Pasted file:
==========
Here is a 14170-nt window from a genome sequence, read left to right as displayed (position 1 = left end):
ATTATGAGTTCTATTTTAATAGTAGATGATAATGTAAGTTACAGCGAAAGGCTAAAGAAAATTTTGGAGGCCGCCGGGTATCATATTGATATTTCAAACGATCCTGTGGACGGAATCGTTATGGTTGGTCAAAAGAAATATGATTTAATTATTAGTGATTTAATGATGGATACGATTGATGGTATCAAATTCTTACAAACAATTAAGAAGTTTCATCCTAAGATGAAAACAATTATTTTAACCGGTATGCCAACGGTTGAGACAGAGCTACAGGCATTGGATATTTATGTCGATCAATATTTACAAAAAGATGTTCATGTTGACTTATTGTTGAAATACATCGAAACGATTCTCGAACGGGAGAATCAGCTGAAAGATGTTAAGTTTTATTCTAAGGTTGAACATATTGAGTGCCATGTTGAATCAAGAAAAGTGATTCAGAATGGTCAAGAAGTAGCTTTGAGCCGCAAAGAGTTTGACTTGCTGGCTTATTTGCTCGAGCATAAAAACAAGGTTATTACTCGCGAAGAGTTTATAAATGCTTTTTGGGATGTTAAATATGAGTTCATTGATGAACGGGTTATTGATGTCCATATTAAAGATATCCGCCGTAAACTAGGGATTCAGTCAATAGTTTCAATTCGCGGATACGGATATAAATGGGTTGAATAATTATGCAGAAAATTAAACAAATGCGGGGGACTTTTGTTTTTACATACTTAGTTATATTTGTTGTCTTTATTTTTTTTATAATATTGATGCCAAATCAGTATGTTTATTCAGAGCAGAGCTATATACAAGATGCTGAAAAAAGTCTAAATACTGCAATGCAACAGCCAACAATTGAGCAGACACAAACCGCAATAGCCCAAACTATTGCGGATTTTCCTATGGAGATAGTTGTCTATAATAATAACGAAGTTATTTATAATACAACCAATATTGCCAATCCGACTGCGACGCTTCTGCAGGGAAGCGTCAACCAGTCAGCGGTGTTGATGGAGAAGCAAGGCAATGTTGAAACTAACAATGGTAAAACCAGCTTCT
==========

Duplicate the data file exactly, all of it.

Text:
Here is a 14170-nt window from a genome sequence, read left to right as displayed (position 1 = left end):
ATTATGAGTTCTATTTTAATAGTAGATGATAATGTAAGTTACAGCGAAAGGCTAAAGAAAATTTTGGAGGCCGCCGGGTATCATATTGATATTTCAAACGATCCTGTGGACGGAATCGTTATGGTTGGTCAAAAGAAATATGATTTAATTATTAGTGATTTAATGATGGATACGATTGATGGTATCAAATTCTTACAAACAATTAAGAAGTTTCATCCTAAGATGAAAACAATTATTTTAACCGGTATGCCAACGGTTGAGACAGAGCTACAGGCATTGGATATTTATGTCGATCAATATTTACAAAAAGATGTTCATGTTGACTTATTGTTGAAATACATCGAAACGATTCTCGAACGGGAGAATCAGCTGAAAGATGTTAAGTTTTATTCTAAGGTTGAACATATTGAGTGCCATGTTGAATCAAGAAAAGTGATTCAGAATGGTCAAGAAGTAGCTTTGAGCCGCAAAGAGTTTGACTTGCTGGCTTATTTGCTCGAGCATAAAAACAAGGTTATTACTCGCGAAGAGTTTATAAATGCTTTTTGGGATGTTAAATATGAGTTCATTGATGAACGGGTTATTGATGTCCATATTAAAGATATCCGCCGTAAACTAGGGATTCAGTCAATAGTTTCAATTCGCGGATACGGATATAAATGGGTTGAATAATTATGCAGAAAATTAAACAAATGCGGGGGACTTTTGTTTTTACATACTTAGTTATATTTGTTGTCTTTATTTTTTTTATAATATTGATGCCAAATCAGTATGTTTATTCAGAGCAGAGCTATATACAAGATGCTGAAAAAAGTCTAAATACTGCAATGCAACAGCCAACAATTGAGCAGACACAAACCGCAATAGCCCAAACTATTGCGGATTTTCCTATGGAGATAGTTGTCTATAATAATAACGAAGTTATTTATAATACAACCAATATTGCCAATCCGACTGCGACGCTTCTGCAGGGAAGCGTCAACCAGTCAGCGGTGTTGATGGAGAAGCAAGGCAATGTTGAAACTAACAATGGTAAAACCAGCTTCT